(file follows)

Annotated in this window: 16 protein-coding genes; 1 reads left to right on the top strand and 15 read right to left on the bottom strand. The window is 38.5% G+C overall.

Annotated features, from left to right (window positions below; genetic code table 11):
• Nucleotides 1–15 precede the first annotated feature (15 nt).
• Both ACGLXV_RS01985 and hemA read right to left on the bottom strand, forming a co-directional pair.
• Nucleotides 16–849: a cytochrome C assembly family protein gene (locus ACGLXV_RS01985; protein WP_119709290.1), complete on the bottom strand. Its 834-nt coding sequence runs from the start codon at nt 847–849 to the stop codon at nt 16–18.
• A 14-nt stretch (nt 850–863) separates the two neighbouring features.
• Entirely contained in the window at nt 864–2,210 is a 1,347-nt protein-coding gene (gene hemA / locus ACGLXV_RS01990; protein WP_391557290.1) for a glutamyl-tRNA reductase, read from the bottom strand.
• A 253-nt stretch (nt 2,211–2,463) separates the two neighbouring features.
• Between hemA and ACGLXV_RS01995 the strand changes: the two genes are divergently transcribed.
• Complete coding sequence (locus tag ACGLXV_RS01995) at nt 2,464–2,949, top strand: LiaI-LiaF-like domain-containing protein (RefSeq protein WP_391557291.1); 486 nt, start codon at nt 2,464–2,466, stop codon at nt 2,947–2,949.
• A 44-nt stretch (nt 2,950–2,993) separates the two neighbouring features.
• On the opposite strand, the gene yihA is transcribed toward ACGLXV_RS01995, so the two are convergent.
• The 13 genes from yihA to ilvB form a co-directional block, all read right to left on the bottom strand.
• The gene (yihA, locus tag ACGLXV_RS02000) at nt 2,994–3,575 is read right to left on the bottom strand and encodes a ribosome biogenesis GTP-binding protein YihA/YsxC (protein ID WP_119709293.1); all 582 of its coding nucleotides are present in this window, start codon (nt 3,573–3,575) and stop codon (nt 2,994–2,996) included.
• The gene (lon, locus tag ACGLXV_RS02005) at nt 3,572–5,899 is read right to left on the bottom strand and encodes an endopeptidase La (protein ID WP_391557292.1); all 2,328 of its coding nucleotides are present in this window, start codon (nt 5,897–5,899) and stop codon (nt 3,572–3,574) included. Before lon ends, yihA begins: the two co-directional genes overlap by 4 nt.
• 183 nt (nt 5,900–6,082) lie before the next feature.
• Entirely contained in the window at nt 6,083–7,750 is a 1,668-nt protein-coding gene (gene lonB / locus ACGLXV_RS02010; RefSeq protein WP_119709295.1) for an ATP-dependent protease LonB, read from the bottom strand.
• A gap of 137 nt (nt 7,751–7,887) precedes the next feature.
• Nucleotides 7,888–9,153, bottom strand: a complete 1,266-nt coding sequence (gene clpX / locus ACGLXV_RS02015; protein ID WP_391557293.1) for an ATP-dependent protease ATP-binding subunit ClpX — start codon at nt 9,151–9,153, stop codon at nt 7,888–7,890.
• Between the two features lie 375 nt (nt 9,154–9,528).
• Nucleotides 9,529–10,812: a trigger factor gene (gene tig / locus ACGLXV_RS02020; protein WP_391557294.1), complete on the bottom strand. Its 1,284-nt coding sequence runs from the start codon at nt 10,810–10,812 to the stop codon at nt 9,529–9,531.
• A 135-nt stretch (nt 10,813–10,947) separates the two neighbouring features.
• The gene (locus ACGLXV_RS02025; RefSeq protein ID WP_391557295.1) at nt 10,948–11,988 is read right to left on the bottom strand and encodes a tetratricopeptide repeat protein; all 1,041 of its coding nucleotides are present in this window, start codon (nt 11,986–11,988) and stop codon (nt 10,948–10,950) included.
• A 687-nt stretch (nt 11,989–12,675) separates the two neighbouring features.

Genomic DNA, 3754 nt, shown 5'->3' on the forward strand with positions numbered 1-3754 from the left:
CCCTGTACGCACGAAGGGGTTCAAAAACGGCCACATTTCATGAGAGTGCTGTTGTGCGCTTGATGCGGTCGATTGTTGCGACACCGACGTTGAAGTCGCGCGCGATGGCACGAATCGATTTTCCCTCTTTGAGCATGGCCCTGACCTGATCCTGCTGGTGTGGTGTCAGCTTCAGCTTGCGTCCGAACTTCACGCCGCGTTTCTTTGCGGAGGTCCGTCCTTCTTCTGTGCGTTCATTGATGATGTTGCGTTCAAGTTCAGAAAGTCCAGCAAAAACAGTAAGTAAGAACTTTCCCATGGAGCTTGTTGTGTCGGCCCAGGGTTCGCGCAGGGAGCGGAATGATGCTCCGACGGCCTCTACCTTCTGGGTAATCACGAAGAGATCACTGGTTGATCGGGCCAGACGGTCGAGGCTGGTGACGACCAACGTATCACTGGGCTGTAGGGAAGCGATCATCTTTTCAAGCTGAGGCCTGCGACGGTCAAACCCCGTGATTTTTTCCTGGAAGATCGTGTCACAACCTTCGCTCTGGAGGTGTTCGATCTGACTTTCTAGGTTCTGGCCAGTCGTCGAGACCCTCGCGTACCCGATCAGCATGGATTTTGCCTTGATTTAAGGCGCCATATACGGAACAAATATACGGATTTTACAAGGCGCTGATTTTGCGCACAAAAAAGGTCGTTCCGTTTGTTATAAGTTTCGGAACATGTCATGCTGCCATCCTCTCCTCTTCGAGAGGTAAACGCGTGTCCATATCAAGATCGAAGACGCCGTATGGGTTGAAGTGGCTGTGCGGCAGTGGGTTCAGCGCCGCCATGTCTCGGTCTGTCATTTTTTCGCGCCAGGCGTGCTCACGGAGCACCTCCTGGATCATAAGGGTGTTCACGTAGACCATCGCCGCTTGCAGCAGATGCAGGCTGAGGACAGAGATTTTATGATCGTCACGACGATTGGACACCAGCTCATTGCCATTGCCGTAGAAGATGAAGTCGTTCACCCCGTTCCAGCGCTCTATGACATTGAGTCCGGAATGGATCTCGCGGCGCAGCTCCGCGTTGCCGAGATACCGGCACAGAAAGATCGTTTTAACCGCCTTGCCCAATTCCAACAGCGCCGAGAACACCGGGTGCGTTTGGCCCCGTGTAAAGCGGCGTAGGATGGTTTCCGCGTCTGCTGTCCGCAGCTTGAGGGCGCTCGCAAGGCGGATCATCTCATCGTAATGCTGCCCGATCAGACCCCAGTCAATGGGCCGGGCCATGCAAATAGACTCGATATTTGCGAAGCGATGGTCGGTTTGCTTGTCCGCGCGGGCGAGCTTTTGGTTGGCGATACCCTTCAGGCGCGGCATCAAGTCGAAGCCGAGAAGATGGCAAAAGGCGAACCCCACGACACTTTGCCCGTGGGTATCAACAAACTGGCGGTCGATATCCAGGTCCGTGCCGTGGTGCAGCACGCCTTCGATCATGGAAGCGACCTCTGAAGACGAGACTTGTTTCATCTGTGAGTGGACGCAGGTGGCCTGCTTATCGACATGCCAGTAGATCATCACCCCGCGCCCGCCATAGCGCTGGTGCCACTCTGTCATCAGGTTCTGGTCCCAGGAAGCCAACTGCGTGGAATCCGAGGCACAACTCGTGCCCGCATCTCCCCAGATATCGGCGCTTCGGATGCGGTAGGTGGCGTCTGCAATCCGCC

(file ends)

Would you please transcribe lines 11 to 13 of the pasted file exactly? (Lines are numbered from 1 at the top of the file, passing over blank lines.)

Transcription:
• A 44-nt stretch (nt 2,950–2,993) separates the two neighbouring features.
• On the opposite strand, the gene yihA is transcribed toward ACGLXV_RS01995, so the two are convergent.
• The 13 genes from yihA to ilvB form a co-directional block, all read right to left on the bottom strand.